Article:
The President's Weekly Address
Hi, everybody. This week, we remained focused on our fight against Ebola. In Dallas, dozens of family, friends, and others who had been in close contact with the first patient, Mr. Duncan, were declared free of Ebola, a reminder that this disease is actually very hard to catch. Across Dallas, others being monitored, including health care workers who were most at risk, were also declared Ebola-free.
Two Americans—patients in Georgia and Nebraska who contracted the disease in West Africa—recovered and were released from the hospital. The first of the two Dallas nurses who were diagnosed, Nina Pham, was declared Ebola-free, and yesterday I was proud to welcome her to the Oval Office and give her a big hug. The other nurse, Amber Vinson, continues to improve as well. And in Africa, the countries of Senegal and Nigeria were declared free of Ebola, a reminder that this disease can be contained and defeated.
In New York City, medical personnel moved quickly to isolate and care for the patient there, a doctor who recently returned from West Africa. The city and State of New York have strong public health systems, and they've been preparing for this possibility. Because of the steps we've taken in recent weeks, our CDC experts were already at the hospital, helping staff prepare for this kind of situation. Before the patient was even diagnosed, we deployed one of our new CDC rapid response teams. And I've assured Governor Cuomo and Mayor de Blasio that they'll have all the Federal support they need as they go forward.
More broadly, this week we continued to step up our efforts across the country. New CDC guidelines and outreach is helping hospitals improve training and protect their health care workers. The Defense Department's new team of doctors, nurses, and trainers will respond quickly if called upon to help.
New travel measures are now directing all travelers from the three affected countries in West Africa into five U.S. airports, where we're conducting additional screening. Starting this week, these travelers will be required to report their temperatures and any symptoms on a daily basis for 21 days until we're confident they don't have Ebola. Here at the White House, my new Ebola Response Coordinator is working to ensure a seamless response across the Federal Government. And we have been examining the protocols for protecting our brave health care workers, and guided by the science, we'll continue to work with State and local officials to take the necessary steps to ensure the safety and health of the American people.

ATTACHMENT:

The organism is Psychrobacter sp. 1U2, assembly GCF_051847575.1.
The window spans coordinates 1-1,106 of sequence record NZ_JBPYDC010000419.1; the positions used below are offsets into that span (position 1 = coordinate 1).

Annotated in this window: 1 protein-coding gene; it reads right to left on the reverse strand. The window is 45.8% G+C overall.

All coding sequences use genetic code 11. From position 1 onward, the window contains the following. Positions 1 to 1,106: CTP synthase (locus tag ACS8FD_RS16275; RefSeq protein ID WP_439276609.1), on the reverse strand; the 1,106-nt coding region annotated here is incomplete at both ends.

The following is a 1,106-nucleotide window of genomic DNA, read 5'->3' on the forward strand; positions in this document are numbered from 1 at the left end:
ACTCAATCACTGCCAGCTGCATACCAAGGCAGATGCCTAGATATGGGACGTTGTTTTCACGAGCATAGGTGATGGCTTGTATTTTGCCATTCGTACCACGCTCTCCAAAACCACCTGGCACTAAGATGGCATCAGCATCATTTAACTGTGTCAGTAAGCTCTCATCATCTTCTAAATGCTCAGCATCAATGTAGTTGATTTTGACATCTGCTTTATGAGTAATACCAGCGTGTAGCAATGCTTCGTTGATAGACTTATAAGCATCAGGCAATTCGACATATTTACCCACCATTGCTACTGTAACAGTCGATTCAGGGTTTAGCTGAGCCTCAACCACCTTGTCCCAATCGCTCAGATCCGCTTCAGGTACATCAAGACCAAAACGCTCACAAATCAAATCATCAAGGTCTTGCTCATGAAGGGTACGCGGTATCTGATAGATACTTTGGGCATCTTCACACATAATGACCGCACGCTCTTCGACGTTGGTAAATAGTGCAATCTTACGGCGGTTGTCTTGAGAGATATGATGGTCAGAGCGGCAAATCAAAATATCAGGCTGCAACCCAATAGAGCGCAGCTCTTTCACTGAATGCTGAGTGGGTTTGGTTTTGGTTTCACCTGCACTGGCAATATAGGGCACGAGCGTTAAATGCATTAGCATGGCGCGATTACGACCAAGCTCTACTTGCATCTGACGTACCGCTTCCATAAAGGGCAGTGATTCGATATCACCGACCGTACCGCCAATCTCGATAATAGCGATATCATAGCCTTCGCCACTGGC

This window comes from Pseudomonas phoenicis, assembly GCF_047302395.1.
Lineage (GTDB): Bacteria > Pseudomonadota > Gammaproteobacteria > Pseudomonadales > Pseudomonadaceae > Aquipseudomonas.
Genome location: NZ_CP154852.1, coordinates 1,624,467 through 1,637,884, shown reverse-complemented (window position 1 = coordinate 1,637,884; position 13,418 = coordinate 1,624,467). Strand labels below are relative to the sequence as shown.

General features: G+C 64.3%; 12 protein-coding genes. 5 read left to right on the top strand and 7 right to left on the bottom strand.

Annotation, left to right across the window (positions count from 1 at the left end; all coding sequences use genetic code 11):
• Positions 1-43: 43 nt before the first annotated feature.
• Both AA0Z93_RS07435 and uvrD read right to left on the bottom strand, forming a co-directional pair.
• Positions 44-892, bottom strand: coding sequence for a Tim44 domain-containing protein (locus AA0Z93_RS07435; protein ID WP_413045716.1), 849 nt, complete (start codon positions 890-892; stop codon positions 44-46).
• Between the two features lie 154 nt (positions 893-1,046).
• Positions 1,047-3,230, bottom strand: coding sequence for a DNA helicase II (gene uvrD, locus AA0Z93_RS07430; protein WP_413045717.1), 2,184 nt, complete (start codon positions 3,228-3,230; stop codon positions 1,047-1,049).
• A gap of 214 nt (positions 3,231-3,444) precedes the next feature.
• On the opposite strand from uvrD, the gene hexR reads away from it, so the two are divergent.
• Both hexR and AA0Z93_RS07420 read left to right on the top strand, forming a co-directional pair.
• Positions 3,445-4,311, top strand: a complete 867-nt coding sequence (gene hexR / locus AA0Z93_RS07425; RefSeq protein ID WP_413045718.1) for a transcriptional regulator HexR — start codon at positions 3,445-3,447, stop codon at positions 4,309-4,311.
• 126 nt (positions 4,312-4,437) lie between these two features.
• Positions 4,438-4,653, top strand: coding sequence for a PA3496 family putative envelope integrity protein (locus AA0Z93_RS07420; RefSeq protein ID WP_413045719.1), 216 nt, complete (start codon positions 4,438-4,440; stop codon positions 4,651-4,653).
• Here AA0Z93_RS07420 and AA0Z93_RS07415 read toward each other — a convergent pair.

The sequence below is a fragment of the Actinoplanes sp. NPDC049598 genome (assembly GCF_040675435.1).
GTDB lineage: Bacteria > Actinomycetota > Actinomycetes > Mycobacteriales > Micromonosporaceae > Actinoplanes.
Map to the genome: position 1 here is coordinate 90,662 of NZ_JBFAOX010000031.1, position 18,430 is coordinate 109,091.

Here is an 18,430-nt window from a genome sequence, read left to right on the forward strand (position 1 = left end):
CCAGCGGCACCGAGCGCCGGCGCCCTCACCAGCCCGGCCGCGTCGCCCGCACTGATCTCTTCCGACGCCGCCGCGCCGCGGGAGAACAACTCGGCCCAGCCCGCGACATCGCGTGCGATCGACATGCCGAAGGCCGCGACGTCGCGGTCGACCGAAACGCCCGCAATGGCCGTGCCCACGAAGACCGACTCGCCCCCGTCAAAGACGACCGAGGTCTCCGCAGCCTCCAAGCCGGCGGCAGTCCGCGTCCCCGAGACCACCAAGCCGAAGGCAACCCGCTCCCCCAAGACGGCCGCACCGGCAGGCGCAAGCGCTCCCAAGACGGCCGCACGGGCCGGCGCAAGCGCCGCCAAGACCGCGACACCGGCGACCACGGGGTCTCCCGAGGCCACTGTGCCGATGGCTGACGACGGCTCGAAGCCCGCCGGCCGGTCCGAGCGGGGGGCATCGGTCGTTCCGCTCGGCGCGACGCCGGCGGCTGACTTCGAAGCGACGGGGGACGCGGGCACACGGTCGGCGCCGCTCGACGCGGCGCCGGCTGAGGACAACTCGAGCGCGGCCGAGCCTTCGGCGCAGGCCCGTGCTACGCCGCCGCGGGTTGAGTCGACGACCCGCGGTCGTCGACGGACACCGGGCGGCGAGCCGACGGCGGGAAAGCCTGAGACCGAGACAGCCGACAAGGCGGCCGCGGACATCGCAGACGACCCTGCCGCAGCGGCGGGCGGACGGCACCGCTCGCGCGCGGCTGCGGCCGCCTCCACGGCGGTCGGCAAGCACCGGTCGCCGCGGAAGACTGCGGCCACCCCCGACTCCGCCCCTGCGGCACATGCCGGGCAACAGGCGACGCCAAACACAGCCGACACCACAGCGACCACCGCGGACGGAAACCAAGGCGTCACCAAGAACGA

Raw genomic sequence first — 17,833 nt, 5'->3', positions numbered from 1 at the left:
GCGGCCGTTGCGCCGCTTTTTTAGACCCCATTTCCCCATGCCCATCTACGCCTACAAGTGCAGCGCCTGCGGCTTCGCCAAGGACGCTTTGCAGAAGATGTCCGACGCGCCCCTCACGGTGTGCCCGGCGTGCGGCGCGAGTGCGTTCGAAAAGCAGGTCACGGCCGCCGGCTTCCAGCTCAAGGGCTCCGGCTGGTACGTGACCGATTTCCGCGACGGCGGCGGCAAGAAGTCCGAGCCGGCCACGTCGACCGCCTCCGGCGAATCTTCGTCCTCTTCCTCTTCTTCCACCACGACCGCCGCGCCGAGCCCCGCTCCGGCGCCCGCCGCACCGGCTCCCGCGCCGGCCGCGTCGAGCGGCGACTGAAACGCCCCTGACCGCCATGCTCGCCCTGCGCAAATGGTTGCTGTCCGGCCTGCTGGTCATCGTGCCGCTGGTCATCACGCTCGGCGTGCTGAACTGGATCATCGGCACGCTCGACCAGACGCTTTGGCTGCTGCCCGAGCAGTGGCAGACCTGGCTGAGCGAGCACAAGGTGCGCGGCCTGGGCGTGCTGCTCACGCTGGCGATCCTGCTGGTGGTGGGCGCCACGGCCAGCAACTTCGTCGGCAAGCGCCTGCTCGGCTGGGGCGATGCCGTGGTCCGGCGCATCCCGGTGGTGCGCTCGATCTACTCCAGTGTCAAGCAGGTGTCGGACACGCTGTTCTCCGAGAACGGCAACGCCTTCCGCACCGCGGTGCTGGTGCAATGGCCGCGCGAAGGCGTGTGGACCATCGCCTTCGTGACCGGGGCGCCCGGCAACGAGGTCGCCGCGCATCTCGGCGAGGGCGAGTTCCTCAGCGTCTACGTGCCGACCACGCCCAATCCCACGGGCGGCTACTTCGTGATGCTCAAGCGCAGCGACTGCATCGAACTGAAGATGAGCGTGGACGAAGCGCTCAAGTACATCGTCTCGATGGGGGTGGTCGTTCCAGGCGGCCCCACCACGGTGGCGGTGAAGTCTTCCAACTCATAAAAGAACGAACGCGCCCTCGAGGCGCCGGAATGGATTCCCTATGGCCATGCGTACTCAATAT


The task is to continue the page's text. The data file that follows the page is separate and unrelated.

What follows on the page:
In closing, I want to leave you with some basic facts. First, you cannot get Ebola easily. You can't get it through casual contact with someone. Remember, down in Dallas, even Mr. Duncan's family—who lived with him and helped care for him—even they did not get Ebola. The only way you can get this disease is by coming into direct contact with the bodily fluids of someone with symptoms. That's the science. Those are the facts.
Sadly, Mr. Duncan did not survive, and we continue to keep his family in our prayers. At the same time, it's important to remember that of the seven Americans treated so far for Ebola—the five who contracted it in West Africa, plus the two nurses from Dallas—all seven have survived. Let me say that again: seven Americans treated; all seven survived. I've had two of them in the Oval Office. And now we're focused on making sure the patient in New York receives the best care as well.
So here's the bottom line: Patients can beat this disease, and we can beat this disease. But we have to stay vigilant. We have to work together at every level—Federal, State, and local—and we have to keep leading the global response, because the best way to stop this disease, the best way to keep Americans safe, is to stop it at its source, in West Africa.
And we have to be guided by the science. We have to be guided by the facts, not fear. Yesterday New Yorkers showed us the way. They did what they do every day: jumping on buses, riding the subway, crowding into elevators, heading into work, gathering in parks. That spirit—that determination to carry on—is part of what makes New York one of the great cities in the world. And that's the spirit all of us can draw upon, as Americans, as we meet this challenge together.
NOTE: The address was recorded at approximately 5:30 p.m. on October 24 in the Roosevelt Room at the White House for broadcast on October 25. In the address, the President referred to Kent P. Brantly, former medical director, Samaritan's Purse Ebola Case Management Center in Monrovia, Liberia, who was treated successfully for Ebola at Emory University Hospital in Atlanta, GA, and met with the President on September 16; freelance cameraman Ashoka Mukpo, who contracted the Ebola virus while working for NBC News in Liberia and was treated successfully at Nebraska Medical Center in Omaha, NE; Craig Spencer, a Doctors Without Borders physician who was infected with the Ebola virus while working in Guinea, currently under treatment at Bellevue Hospital in New York City; White House Ebola Response Coordinator Ronald A. Klain; and U.S. Ebola patients Nancy Writebol and Richard A. Sacra, who were infected with the Ebola virus in West Africa and treated successfully in the United States. The transcript was made available by the Office of the Press Secretary on October 24, but was embargoed for release until 6 a.m. on October 25.
Barack Obama, The President's Weekly Address Online by Gerhard Peters and John T. Woolley, The American Presidency Project https://www.presidency.ucsb.edu/node/308111